About 4 billion years ago, molecules began to make copies of themselves, an event that marked the beginning of life on Earth. A few hundred million years later, primitive organisms began to split into the different branches that make up the tree of life. In between those two seminal events, some of the greatest innovations in existence emerged: the cell, the genetic code and an energy system to fuel it all. All three of these are essential to life as we know it, yet scientists know disappointingly little about how any of these remarkable biological innovations came about.
“It’s very hard to infer even the relative ordering of evolutionary events before the last common ancestor,” said Greg Fournier, a geobiologist at the Massachusetts Institute of Technology. Cells may have appeared before energy metabolism, or perhaps it was the other way around. Without fossils or DNA preserved from organisms living during this period, scientists have had little data to work from.
Fournier is leading an attempt to reconstruct the history of life in those evolutionary dark ages — the hundreds of millions of years between the time when life first emerged and when it split into what would become the endless tangle of existence.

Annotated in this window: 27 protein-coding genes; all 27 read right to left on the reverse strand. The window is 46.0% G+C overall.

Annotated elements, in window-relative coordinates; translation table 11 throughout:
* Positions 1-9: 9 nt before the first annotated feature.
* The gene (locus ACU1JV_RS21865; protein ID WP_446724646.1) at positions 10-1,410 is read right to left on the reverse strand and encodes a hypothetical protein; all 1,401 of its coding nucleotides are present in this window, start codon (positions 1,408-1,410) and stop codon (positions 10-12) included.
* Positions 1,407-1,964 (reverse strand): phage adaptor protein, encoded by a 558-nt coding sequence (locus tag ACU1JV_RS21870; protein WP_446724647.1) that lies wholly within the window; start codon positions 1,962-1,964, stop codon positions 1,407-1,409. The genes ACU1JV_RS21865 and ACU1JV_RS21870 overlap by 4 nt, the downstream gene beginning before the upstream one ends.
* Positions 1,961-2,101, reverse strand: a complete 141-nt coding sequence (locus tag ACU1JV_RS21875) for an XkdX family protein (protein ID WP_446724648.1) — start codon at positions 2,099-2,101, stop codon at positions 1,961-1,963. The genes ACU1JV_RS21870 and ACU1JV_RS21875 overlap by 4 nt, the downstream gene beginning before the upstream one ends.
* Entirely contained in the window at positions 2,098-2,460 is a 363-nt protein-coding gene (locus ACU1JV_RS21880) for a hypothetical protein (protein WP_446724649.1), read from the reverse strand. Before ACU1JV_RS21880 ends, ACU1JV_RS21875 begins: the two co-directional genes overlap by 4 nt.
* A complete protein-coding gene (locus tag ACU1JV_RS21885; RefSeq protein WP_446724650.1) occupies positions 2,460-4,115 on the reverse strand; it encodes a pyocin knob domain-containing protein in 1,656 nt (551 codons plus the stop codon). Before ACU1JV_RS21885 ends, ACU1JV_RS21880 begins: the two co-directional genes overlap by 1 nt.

He is using genomic data from living organisms to infer the DNA sequence of ancient genes as part of a growing field known as paleogenomics. In research published online in March in the Journal of Molecular Evolution, Fournier showed that the last chemical letter added to the code was a molecule called tryptophan — an amino acid most famous for its presence in turkey dinners. The work supports the idea that the genetic code evolved gradually. Using similar methods, he hopes to decipher the temporal order of more of the code — determining when each letter was added to the genetic alphabet — and to date key events in the origins of life, such as the emergence of cells. Via Paleogenomics Reconstructs Ancient Proteins